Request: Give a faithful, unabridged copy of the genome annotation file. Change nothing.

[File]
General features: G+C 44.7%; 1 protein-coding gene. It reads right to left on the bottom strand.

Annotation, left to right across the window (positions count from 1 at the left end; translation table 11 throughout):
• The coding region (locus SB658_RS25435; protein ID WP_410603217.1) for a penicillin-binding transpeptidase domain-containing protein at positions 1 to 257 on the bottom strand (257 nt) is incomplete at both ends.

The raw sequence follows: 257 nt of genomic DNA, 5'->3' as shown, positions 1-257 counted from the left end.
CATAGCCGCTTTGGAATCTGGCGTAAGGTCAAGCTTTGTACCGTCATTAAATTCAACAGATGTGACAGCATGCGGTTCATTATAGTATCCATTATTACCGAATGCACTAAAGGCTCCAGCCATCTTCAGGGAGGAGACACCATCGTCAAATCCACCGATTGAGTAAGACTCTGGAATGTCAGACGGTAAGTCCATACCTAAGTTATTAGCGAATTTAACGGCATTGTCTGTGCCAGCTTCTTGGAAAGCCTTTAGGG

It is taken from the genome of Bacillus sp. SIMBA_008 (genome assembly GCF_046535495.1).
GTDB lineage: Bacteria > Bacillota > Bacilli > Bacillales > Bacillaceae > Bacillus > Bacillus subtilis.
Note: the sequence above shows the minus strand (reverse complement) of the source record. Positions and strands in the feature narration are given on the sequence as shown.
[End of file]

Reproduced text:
General features: G+C 44.7%; 1 protein-coding gene. It reads right to left on the bottom strand.

Annotation, left to right across the window (positions count from 1 at the left end; translation table 11 throughout):
• The coding region (locus SB658_RS25435; protein ID WP_410603217.1) for a penicillin-binding transpeptidase domain-containing protein at positions 1 to 257 on the bottom strand (257 nt) is incomplete at both ends.

The raw sequence follows: 257 nt of genomic DNA, 5'->3' as shown, positions 1-257 counted from the left end.
CATAGCCGCTTTGGAATCTGGCGTAAGGTCAAGCTTTGTACCGTCATTAAATTCAACAGATGTGACAGCATGCGGTTCATTATAGTATCCATTATTACCGAATGCACTAAAGGCTCCAGCCATCTTCAGGGAGGAGACACCATCGTCAAATCCACCGATTGAGTAAGACTCTGGAATGTCAGACGGTAAGTCCATACCTAAGTTATTAGCGAATTTAACGGCATTGTCTGTGCCAGCTTCTTGGAAAGCCTTTAGGG

It is taken from the genome of Bacillus sp. SIMBA_008 (genome assembly GCF_046535495.1).
GTDB lineage: Bacteria > Bacillota > Bacilli > Bacillales > Bacillaceae > Bacillus > Bacillus subtilis.
Note: the sequence above shows the minus strand (reverse complement) of the source record. Positions and strands in the feature narration are given on the sequence as shown.